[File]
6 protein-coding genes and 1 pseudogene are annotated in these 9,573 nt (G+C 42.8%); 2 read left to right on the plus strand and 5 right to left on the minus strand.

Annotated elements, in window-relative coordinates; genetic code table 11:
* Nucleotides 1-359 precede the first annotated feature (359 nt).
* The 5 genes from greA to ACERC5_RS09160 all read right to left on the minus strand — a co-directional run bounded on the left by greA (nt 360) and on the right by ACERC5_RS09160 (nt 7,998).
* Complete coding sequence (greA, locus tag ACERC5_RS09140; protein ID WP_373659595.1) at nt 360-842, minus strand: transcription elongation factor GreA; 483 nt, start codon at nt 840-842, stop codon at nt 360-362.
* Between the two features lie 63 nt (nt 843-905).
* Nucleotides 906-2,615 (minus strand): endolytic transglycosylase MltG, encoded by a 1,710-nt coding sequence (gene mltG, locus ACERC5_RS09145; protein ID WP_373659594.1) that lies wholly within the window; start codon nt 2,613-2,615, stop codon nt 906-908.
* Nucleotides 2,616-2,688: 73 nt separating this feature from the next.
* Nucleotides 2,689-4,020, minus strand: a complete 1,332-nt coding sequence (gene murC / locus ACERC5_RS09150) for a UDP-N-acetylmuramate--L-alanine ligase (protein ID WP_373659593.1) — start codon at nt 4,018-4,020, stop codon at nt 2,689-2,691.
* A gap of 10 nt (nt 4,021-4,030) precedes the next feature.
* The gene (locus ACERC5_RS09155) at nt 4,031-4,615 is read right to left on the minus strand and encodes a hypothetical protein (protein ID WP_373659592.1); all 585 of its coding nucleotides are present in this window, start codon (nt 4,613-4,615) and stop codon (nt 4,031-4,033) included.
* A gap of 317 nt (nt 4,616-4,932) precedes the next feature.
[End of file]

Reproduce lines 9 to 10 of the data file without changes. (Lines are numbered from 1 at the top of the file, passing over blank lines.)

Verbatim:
* Nucleotides 2,689-4,020, minus strand: a complete 1,332-nt coding sequence (gene murC / locus ACERC5_RS09150) for a UDP-N-acetylmuramate--L-alanine ligase (protein ID WP_373659593.1) — start codon at nt 4,018-4,020, stop codon at nt 2,689-2,691.
* A gap of 10 nt (nt 4,021-4,030) precedes the next feature.